10. => Energy Diagram for Benzene • The six electrons fill three bonding pi orbitals. • All bonding orbitals are filled (“closed shell”), an extremely stable arrangement. Chapter 16

  11. MO’s for Cyclobutadiene => Chapter 16

  12. Energy Diagram forCyclobutadiene • Following Hund’s rule, two electrons are in separate orbitals. • This diradical would be very reactive. => Chapter 16

  13. => Polygon Rule The energy diagram for an annulene has the same shape as the cyclic compound with one vertex at the bottom. Chapter 16

  14. Aromatic Requirements • Structure must be cyclic with conjugated pi bonds. • Each atom in the ring must have an unhybridized p orbital. • The p orbitals must overlap continuously around the ring. (Usually planar structure) • Compound is more stable than its open-chain counterpart. => Chapter 16

  15. Anti- and Nonaromatic • Antiaromatic compounds are cyclic, conjugated, with overlapping p orbitals around the ring, but the energy of the compound is greater than its open-chain counterpart. • Nonaromatic compounds do not have a continuous ring of overlapping p orbitals and may be nonplanar. => Chapter 16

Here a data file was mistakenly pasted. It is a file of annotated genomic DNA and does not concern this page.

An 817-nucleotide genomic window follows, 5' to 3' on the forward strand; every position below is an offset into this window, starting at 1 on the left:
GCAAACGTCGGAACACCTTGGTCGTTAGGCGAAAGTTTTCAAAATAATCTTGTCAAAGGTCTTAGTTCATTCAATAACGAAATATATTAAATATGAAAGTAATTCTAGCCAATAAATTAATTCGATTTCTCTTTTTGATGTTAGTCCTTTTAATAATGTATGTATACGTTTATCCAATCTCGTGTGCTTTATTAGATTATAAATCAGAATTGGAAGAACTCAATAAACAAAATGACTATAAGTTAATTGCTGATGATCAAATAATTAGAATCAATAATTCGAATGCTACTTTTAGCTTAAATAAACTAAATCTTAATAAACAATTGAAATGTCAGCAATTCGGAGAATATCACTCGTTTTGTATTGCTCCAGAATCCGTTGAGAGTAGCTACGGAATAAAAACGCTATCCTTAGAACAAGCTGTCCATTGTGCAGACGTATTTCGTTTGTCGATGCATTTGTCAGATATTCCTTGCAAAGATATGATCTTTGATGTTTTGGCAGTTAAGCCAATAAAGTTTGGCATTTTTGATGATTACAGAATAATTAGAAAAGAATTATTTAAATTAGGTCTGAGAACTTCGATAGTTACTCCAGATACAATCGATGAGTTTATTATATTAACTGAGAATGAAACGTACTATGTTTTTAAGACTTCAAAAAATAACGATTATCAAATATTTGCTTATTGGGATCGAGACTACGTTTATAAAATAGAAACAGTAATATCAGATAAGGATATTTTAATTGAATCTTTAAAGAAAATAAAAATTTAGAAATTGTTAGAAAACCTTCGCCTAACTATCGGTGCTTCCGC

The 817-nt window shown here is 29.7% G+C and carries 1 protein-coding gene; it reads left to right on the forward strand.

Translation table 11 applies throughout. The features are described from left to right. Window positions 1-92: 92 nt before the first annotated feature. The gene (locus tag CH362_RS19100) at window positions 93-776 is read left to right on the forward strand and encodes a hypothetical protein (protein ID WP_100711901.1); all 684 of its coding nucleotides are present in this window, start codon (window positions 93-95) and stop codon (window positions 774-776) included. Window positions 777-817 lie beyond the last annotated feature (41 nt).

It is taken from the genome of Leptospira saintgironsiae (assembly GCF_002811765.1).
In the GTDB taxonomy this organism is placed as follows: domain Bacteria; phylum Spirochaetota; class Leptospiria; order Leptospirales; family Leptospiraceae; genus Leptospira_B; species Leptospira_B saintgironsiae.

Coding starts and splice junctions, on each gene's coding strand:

16. Hückel’s Rule • If the compound has a continuous ring of overlapping p orbitals and has 4N + 2 electrons, it is aromatic. • If the compound has a continuous ring of overlapping p orbitals and has 4N electrons, it is antiaromatic. => Chapter 16

  17. [N]Annulenes • [4]Annulene is antiaromatic (4N e-’s) • [8]Annulene would be antiaromatic, but it’s not planar, so it’s nonaromatic. • [10]Annulene is aromatic except for the isomers that are not planar. • Larger 4N annulenes are not antiaromatic because they are flexible enough to become nonplanar. => Chapter 16

  18. => MO Derivation of Hückel’s Rule • Lowest energy MO has 2 electrons. • Each filled shell has 4 electrons. Chapter 16

  19. Cyclopentadienyl Ions • The cation has an empty p orbital, 4 electrons, so antiaromatic. • The anion has a nonbonding pair of electrons in a p orbital, 6 e-’s, aromatic. => Chapter 16

  20. Acidity of Cyclopentadiene pKa of cyclopentadiene is 16, much more acidic than other hydrocarbons. => Chapter 16

  21. Tropylium Ion • The cycloheptatrienyl cation has 6 p electrons and an empty p orbital. • Aromatic: more stable than open chain ion => Chapter 16

  22. Dianion of [8]Annulene • Cyclooctatetraene easily forms a -2 ion. • Ten electrons, continuous overlapping p orbitals, so it is aromatic. => Chapter 16